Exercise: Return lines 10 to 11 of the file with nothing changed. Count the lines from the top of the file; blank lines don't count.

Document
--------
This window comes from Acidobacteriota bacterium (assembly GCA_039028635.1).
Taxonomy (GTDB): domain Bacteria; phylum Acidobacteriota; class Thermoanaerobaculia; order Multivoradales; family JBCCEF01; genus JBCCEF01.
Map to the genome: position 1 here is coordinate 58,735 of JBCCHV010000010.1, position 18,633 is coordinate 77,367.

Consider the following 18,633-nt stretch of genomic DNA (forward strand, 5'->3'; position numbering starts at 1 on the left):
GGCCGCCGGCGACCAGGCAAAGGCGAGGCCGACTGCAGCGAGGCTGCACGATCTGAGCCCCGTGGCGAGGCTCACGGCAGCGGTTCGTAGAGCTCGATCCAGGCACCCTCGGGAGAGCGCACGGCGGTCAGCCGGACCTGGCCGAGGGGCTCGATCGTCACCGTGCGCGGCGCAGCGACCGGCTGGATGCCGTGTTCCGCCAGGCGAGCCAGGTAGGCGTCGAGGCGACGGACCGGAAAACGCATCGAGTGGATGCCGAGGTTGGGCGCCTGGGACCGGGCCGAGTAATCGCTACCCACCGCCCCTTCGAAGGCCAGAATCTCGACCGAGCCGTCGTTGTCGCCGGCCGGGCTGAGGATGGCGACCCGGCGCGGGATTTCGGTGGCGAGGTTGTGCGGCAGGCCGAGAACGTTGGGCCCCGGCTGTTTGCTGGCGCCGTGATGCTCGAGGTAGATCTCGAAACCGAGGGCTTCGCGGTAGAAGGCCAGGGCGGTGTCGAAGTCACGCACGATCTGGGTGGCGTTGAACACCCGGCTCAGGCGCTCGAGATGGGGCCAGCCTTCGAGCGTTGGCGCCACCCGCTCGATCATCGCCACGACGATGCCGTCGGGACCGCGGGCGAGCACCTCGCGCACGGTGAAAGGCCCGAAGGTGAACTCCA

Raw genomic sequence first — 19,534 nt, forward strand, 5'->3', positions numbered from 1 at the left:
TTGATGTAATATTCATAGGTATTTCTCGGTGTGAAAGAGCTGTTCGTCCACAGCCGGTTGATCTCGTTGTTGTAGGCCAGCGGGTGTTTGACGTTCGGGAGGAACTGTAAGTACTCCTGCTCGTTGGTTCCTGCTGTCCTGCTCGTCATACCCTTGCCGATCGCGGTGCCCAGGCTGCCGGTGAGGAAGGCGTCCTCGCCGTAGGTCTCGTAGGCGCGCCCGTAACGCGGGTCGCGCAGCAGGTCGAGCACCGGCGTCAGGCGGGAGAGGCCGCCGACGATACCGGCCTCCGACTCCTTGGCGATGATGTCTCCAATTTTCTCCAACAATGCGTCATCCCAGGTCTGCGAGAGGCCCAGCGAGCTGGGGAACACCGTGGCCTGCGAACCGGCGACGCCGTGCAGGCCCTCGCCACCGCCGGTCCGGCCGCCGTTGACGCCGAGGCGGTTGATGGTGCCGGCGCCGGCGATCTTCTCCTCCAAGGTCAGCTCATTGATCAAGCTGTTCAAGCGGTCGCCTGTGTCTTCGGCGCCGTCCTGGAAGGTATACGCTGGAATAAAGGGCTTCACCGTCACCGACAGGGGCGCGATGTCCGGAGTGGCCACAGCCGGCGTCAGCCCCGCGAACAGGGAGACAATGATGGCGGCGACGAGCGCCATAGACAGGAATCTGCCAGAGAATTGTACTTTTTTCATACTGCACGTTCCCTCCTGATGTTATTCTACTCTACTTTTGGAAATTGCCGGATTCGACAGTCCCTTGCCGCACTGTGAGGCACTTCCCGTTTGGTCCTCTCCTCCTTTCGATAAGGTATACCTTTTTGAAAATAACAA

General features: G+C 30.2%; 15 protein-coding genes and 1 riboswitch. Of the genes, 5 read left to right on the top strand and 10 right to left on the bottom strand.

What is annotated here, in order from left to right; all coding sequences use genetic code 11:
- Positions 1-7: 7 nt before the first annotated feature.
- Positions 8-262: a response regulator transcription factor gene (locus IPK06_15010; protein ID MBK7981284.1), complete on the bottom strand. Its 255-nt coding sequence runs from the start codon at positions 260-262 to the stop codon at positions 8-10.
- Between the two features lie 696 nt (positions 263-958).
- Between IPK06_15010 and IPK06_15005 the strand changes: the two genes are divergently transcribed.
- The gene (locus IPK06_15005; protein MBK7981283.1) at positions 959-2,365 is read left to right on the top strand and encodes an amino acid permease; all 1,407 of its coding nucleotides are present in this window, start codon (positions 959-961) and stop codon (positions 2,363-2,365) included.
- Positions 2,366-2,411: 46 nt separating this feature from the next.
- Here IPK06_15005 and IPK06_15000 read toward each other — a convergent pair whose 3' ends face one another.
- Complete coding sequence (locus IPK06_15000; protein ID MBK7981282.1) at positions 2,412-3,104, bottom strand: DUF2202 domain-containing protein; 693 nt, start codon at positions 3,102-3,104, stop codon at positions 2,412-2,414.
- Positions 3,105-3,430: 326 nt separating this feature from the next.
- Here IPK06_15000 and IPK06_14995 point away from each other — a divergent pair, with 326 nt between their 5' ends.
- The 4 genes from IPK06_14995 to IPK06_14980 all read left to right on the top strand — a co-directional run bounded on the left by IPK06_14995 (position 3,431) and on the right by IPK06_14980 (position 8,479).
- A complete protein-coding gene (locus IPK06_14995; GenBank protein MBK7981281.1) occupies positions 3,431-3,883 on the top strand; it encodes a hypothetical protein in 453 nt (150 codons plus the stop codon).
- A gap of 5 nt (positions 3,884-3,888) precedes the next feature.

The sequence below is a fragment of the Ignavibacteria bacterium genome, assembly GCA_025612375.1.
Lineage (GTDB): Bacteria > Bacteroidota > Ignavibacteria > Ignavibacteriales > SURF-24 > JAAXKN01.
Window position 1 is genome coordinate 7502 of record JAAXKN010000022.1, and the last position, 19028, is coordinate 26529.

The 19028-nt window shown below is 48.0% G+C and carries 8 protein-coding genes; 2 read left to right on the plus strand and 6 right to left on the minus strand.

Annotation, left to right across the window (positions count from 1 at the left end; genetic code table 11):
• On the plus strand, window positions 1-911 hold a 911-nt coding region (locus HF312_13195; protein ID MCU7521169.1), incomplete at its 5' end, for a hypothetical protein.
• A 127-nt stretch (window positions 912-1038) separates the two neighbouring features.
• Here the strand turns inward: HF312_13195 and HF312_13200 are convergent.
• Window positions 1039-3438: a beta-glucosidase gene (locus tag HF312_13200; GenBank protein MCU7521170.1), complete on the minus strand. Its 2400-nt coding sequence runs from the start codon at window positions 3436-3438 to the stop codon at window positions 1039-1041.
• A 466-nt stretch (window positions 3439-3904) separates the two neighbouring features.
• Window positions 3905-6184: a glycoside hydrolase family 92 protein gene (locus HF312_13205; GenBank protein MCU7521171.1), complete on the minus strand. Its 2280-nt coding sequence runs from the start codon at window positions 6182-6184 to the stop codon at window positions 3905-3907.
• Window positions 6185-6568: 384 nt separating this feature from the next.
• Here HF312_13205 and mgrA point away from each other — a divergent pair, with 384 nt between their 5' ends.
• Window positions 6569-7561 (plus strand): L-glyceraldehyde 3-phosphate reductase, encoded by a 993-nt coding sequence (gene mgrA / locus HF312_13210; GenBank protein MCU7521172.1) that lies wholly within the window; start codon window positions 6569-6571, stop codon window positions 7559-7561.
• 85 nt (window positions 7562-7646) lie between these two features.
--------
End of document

- Positions 1-7: 7 nt before the first annotated feature.
- Positions 8-262: a response regulator transcription factor gene (locus IPK06_15010; protein ID MBK7981284.1), complete on the bottom strand. Its 255-nt coding sequence runs from the start codon at positions 260-262 to the stop codon at positions 8-10.